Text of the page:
Not everybody’s a critic
THE MOST grating words I’ve read in a newspaper recently were in a New York Times report on the shrinkage of book reviewing in many of the nation’s leading newspapers.
The piece suggested that this might not be an entirely bad thing. Into the breach, it argued, will charge the bloggers, one of whom, a former quality-control manager for a car parts maker, last year wrote 95 book reviews for his website.
“Some publishers and literary bloggers,” the article said, viewed this development contentedly, “as an inevitable transition toward a new, more democratic literary landscape where anyone can comment on books.”
Anyone? Did I read that right?
Let me put this bluntly, in language even a busy blogger can understand: Criticism -- and its humble cousin, reviewing -- is not a democratic activity. It is, or should be, an elite enterprise, ideally undertaken by individuals who bring something to the party beyond their hasty, instinctive opinions of a book (or any other cultural object). It is work that requires disciplined taste, historical and theoretical knowledge and a fairly deep sense of the author’s (or filmmaker’s or painter’s) entire body of work, among other qualities.
Opinion -- thumbs up, thumbs down -- is the least important aspect of reviewing. Very often, in the best reviews, opinion is conveyed without a judgmental word being spoken, because the review’s highest business is to initiate intelligent dialogue about the work in question, beginning a discussion that, in some cases, will persist down the years, even down the centuries.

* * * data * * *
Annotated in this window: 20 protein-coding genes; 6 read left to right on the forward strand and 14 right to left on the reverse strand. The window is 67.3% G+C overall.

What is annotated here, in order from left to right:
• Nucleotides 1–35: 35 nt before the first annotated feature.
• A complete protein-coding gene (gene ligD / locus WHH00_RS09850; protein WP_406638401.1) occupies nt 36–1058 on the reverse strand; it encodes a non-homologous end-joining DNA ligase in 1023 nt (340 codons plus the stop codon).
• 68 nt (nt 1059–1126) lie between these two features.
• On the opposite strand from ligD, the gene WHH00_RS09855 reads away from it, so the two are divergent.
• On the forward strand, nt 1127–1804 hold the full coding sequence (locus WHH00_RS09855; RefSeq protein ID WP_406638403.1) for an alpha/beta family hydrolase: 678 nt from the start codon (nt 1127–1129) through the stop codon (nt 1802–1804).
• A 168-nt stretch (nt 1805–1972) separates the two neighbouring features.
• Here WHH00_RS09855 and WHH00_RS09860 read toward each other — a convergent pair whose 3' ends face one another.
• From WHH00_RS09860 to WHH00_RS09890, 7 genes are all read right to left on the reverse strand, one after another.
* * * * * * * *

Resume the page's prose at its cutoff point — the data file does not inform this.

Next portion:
I know the objections to this argument: Most reviewing, whether written for print or the blogosphere, is hack work, done on the fly for short money. Anyone who has written a book has had the experience. Your publisher kindly forwards the clippings, and you are appalled by the sheer uselessness of their spray-painted opinions. Looked at this way, you could say that book reviewing is already democratic enough, thanks much. It’s more than ready for the guy from car parts.
But instead, let’s think about what reviewing ought to be. For example, French critic Charles-Augustin Sainte-Beuve, a name not much bruited in the blogosphere, I’ll warrant. In the middle of the 19th century, his reviews appeared every Monday for 28 years. He was a humane, tolerant and relentlessly curious man who once summarized his method in two words: “Just characterization.”
That “just” did not mean “merely.” It meant doing justice to the work at hand and to the culture in which it appeared. Another way of putting that is that he wrote with a blogger’s alacrity but with a thoughtful critic’s sense of responsibility to, yes, “the great tradition” the author aspired to join.